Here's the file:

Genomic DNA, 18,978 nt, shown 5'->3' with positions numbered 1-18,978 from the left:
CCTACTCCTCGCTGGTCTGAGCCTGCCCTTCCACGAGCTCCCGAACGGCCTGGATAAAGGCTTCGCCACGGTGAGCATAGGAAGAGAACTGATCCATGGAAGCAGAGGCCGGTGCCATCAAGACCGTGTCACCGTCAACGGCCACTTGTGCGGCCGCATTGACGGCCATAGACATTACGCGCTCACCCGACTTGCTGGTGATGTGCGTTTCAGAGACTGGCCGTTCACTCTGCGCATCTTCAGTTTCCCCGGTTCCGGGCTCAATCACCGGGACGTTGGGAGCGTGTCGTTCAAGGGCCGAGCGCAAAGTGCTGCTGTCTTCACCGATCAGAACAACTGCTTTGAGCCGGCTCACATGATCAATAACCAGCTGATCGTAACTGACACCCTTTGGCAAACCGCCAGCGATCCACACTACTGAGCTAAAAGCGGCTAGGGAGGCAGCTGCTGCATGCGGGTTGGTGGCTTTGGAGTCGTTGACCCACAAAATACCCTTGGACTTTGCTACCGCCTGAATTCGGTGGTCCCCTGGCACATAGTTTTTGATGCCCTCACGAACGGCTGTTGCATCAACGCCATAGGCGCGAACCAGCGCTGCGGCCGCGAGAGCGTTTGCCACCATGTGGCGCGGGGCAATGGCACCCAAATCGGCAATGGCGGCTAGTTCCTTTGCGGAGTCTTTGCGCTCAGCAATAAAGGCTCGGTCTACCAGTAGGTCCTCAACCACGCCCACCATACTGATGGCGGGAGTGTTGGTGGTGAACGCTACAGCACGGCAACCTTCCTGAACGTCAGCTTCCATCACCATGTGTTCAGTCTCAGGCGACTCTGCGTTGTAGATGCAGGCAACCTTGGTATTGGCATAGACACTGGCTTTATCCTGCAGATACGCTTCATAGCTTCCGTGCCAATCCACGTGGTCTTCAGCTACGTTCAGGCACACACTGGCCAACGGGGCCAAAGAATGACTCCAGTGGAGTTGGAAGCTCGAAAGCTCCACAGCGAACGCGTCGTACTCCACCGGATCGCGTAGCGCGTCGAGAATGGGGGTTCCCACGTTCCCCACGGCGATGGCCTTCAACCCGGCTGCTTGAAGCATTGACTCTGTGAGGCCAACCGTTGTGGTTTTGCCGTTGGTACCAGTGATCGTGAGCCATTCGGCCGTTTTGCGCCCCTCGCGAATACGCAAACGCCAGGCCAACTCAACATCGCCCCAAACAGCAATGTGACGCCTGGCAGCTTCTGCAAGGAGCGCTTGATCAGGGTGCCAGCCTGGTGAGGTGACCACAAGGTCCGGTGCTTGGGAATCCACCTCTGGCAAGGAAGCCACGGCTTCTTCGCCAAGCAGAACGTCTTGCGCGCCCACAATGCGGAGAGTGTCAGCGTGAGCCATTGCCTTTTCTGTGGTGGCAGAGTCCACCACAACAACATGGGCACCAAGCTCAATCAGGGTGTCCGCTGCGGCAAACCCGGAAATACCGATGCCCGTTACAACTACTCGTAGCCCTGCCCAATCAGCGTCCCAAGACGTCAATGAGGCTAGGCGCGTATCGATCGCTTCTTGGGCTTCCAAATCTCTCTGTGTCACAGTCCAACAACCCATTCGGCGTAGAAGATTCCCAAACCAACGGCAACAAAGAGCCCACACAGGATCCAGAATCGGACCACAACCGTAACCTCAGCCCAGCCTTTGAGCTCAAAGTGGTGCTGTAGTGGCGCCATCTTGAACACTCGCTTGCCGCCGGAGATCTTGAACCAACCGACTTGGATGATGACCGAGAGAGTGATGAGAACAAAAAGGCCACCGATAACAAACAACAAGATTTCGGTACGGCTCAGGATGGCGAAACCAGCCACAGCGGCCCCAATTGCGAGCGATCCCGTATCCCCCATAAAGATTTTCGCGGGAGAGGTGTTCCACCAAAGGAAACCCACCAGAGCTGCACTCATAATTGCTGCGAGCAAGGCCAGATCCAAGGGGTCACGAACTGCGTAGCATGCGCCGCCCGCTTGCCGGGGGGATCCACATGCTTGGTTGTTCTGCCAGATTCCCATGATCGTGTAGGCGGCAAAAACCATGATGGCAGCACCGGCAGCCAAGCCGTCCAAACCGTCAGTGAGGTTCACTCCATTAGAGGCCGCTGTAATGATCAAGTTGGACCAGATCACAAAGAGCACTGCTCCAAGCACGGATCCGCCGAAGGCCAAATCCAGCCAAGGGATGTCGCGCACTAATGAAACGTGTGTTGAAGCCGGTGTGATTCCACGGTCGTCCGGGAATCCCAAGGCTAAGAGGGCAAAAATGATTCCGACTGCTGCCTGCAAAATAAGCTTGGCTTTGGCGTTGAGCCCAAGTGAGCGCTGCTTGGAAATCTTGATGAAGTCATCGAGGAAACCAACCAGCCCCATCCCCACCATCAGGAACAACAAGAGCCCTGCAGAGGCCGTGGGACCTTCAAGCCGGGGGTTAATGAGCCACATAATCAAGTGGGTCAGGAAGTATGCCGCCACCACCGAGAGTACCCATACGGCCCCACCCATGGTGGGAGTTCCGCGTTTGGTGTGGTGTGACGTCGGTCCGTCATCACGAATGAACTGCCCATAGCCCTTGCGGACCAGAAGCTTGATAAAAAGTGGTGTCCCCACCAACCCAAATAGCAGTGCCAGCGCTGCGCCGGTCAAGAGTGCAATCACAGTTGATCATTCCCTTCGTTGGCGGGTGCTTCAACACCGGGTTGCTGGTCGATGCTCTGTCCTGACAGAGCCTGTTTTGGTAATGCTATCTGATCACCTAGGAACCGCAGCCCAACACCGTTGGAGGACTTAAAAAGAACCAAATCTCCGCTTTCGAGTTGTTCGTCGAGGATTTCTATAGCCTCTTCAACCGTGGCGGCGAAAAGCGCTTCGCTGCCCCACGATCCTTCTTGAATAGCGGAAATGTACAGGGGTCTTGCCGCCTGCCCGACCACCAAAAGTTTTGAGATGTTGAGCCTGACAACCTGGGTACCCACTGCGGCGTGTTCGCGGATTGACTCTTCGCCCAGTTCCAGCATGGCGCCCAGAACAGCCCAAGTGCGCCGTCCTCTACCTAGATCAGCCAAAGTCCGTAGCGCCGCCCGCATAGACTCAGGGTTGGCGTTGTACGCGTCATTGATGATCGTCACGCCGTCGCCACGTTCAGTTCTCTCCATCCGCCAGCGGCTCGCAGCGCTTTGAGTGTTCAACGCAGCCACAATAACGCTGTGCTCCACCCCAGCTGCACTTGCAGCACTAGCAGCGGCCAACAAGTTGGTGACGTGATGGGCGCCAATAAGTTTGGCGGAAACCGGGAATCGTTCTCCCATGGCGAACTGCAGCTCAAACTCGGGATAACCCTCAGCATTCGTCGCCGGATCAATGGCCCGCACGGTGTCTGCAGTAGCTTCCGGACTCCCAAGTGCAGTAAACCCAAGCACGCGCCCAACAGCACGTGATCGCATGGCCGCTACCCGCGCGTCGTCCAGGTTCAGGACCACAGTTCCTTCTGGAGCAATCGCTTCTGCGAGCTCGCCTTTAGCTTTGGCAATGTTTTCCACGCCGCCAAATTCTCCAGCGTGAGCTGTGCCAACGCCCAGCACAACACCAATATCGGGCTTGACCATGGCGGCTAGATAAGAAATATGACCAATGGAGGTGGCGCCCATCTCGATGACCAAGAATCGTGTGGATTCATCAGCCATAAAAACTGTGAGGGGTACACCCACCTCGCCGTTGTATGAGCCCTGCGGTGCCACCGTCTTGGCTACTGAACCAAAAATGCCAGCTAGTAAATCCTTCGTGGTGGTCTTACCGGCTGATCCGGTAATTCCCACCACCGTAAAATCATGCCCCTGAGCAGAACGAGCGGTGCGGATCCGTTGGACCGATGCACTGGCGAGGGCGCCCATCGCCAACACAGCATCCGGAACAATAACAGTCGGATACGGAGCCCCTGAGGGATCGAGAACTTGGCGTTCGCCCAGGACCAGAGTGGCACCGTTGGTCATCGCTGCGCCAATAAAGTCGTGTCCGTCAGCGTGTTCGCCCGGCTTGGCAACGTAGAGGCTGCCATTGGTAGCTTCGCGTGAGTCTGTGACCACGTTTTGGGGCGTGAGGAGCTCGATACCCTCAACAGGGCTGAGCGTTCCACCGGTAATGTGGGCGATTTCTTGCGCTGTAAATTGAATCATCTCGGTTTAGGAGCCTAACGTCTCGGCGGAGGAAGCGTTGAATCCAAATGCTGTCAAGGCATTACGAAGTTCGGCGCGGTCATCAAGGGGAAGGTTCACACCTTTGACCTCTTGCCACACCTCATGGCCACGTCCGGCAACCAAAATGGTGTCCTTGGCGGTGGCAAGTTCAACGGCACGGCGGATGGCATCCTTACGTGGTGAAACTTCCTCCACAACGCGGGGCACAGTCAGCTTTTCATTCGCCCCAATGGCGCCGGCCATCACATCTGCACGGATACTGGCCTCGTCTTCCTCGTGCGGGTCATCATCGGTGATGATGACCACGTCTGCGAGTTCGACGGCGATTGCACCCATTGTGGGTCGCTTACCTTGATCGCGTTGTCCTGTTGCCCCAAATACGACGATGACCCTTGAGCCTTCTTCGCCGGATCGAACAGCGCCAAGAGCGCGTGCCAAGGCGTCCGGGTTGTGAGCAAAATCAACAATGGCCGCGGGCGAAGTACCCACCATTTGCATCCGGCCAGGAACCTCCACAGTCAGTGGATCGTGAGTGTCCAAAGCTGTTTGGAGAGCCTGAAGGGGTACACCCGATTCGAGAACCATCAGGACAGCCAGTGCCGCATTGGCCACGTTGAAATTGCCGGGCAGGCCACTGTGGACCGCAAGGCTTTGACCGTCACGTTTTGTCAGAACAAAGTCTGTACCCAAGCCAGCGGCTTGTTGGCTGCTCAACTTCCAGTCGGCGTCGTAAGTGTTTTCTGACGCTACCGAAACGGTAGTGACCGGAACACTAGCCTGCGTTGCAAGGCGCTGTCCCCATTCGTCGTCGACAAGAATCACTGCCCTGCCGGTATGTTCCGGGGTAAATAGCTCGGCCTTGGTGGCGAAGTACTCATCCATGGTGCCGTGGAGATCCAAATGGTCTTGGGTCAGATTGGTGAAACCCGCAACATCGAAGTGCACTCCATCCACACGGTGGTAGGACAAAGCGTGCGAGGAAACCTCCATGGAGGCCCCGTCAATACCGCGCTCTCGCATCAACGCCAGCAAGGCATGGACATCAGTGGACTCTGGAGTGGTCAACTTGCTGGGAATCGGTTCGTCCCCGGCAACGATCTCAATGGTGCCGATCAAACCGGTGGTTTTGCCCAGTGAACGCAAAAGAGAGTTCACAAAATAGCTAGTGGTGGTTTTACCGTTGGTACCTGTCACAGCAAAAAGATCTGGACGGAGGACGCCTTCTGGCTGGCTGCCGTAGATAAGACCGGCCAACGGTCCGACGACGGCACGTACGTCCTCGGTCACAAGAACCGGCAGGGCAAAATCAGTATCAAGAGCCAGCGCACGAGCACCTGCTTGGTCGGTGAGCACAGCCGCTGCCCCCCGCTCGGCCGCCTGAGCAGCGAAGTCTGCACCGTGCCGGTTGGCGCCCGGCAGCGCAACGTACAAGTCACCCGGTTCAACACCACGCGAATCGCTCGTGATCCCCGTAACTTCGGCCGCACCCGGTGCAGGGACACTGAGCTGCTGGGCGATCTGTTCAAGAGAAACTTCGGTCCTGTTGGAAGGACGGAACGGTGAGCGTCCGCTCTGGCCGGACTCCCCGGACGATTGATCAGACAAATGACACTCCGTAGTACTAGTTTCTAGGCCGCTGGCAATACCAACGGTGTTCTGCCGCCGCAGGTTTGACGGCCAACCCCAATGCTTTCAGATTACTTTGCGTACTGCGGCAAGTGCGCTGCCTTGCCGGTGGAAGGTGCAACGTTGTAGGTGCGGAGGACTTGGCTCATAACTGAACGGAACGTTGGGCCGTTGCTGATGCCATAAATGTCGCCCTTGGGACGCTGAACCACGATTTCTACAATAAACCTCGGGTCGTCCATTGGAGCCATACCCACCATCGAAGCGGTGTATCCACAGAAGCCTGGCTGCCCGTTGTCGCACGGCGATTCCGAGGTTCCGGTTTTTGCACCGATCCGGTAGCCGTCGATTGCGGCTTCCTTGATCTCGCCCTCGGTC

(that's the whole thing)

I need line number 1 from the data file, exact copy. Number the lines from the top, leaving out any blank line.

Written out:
Genomic DNA, 18,978 nt, shown 5'->3' with positions numbered 1-18,978 from the left: